4.4. Clinical features of amygdala enlargement in temporal lobe epilepsy 4.6. Decrease in amygdala volumes after antiepileptic treatment Cohorts with AE remain small, and findings warrant confirmation in larger cohorts. With one exception where no differences were found [6], the mean observed age of seizure onset was 32.2 years across the eight studies. This is significantly older compared with all types of controls

Two studies [21,22] that assessed interval changes in AMVs found significant improvements in two-thirds of patients. Although interesting, further studies with larger sample sizes are needed to confirm

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that AMVs reduce over time and are associated, causally or otherwise, with AED treatment and improved seizure frequencies.

department has received research funding from GlaxoSmithKline, SciGen, Pfizer, Novartis, and UCB Pharma.

4.7. Psychiatric comorbidities in epilepsy with amygdalar enlargement

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The observations of Tebartz et al. around TLE and AE and an association with depression and dysthymia raise the possibility that the presence of AE is in some way causal to mood disturbance [19,20]. It remains unknown whether psychiatric comorbidities are specifically increased in patients with epilepsy with enlarged amygdalae. However, depression was only seen when amygdalae were bilaterally enlarged. While up to half of patients with TLE have been observed to have psychiatric comorbidities, especially depression, this number can be as high as 70% in patients with refractory epilepsy [51,52]. Only Lv et al. investigated psychiatric illnesses in TLE and AE and found that 90% of patients reported either depression or anxiety or both [22]. Unlike the estimates of Tebartz et al. [18], to date, the presence of ictal or postictal psychotic symptoms had not yet been reported in any of the 107 patients included across the eight studies.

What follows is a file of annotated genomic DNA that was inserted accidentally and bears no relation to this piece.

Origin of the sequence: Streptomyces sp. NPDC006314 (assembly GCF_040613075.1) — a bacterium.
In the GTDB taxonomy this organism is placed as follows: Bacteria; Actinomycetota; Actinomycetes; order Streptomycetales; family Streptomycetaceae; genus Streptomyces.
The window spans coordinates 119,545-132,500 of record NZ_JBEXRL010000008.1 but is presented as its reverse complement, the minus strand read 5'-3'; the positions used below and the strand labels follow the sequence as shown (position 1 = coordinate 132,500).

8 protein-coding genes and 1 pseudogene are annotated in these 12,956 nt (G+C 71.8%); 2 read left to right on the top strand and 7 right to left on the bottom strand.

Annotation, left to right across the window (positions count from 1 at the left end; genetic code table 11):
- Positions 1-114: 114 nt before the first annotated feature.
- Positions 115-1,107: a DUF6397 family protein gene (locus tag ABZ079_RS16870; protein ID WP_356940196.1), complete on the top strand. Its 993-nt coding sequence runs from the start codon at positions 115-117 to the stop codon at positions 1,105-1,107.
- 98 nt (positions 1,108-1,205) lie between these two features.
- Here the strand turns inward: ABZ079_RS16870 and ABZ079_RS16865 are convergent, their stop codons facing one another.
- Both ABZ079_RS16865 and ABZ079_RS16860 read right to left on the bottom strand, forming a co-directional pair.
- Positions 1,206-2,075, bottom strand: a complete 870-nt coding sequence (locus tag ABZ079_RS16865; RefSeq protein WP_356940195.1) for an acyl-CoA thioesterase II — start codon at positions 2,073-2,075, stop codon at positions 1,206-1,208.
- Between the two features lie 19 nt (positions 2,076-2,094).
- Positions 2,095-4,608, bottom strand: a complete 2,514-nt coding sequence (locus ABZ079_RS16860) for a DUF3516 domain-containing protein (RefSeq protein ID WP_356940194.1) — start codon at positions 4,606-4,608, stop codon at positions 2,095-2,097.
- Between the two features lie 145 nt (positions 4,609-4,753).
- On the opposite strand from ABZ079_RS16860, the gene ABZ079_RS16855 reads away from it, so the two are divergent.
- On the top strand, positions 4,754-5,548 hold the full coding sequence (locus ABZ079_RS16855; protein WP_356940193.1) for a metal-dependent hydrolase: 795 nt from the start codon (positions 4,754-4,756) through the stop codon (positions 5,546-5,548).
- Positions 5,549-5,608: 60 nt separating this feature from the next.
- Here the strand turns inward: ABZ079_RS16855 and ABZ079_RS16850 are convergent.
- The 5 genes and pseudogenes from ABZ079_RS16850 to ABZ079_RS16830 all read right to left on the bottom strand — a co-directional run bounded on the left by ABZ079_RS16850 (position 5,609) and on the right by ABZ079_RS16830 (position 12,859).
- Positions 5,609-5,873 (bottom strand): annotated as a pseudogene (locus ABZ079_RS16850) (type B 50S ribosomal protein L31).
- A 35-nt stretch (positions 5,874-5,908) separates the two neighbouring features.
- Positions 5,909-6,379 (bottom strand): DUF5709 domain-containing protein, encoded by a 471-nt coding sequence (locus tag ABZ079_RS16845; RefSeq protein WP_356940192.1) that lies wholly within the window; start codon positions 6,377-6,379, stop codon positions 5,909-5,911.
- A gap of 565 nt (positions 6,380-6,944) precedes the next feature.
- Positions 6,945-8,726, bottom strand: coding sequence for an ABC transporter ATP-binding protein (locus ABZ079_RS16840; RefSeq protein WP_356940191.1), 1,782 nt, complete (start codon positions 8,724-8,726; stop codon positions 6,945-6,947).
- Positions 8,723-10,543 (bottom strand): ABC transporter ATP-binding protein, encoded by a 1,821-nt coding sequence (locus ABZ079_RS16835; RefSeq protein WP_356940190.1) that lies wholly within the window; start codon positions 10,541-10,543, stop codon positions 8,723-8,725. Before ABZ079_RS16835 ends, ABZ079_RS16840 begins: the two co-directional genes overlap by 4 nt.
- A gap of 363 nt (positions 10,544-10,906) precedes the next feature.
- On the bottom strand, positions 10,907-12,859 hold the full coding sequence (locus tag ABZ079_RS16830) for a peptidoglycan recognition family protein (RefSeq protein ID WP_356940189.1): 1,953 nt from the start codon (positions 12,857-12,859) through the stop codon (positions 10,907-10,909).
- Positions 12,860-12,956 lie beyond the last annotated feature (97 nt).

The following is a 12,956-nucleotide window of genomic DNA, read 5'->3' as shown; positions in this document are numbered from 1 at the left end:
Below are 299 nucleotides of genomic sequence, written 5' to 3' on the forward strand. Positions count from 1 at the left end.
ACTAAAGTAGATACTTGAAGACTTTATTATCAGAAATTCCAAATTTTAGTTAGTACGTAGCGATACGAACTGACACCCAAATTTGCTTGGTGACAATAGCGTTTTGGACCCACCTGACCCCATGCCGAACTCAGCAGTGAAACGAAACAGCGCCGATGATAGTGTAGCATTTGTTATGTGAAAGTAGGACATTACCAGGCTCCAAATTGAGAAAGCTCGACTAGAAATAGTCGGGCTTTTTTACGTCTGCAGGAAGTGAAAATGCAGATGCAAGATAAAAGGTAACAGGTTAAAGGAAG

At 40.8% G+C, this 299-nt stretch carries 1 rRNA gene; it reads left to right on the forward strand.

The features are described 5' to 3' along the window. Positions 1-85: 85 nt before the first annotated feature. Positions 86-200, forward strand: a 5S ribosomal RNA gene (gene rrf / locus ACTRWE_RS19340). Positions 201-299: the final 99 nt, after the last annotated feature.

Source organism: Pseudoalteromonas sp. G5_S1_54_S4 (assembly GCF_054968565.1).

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4.8. Limitations in current study designs Of the eight papers, two-thirds reported treatment outcomes in their patients. All these estimated seizure frequency, with some classifying patients into Engel classes. Despite numerous studies assessing quality-of-life outcomes in TLE and HS and some even comparing outcomes between medical or surgical treatments [53–55], no quality-oflife estimates have been reported to date for patients with epilepsy with AE beyond that of seizure freedom. Given the small reported numbers, the tendency for seizures in patients with AE to more likely be controlled on AEDs compared with those with HS and difficulty in ethically justifying, withholding, or delaying surgical intervention in the relatively small subgroup with refractory epilepsy, it is not surprising that surgical versus medical outcome studies in this cohort of patients have also not been reported to date. While seizure characteristics in this group of patients have been analyzed, there is also a lack of information in the current literature with regard to the specific seizure or radiological features that may predict a better response to AEDs or surgery. 5. Conclusions This review on isolated AE in epilepsy included eight key papers and, in total, 107 unique patients. Most papers provide reasonable evidence of the enlarged amygdalae as the epileptic focus and provide consistent syndrome characteristics with a later age of onset, more CPS compared with CS, and a high likelihood of being responsive to AED treatment. Overall, however, sample sizes were small, suggesting that caution should be applied when attempting to draw conclusions with regard to patients with epilepsy with AE. A major limitation of these studies is the lack of homogeneity in ascertainment of AE or in the measured values of AMVs. An operational definition of this epilepsy syndrome of isolated AE in TLE cannot yet be made at this stage given these limitations. Further research is also warranted with respect to associated comorbidity, especially psychiatric, underlying etiology, and the selection and timing of candidates for surgical intervention in this group of patients. Disclosure of conflict of interest Wendyl D'Souza has received travel, investigator-related, speaker honoraria and has served on a scientific advisory board from UCB Pharma; educational grants from Novartis Pharmaceuticals, Pfizer Pharmaceuticals and Sanofi–Synthelabo; educational, travel, and fellowship grants from GSK Neurology Australia; has served on scientific advisory boards and received honoraria from SciGen Pharmaceuticals. His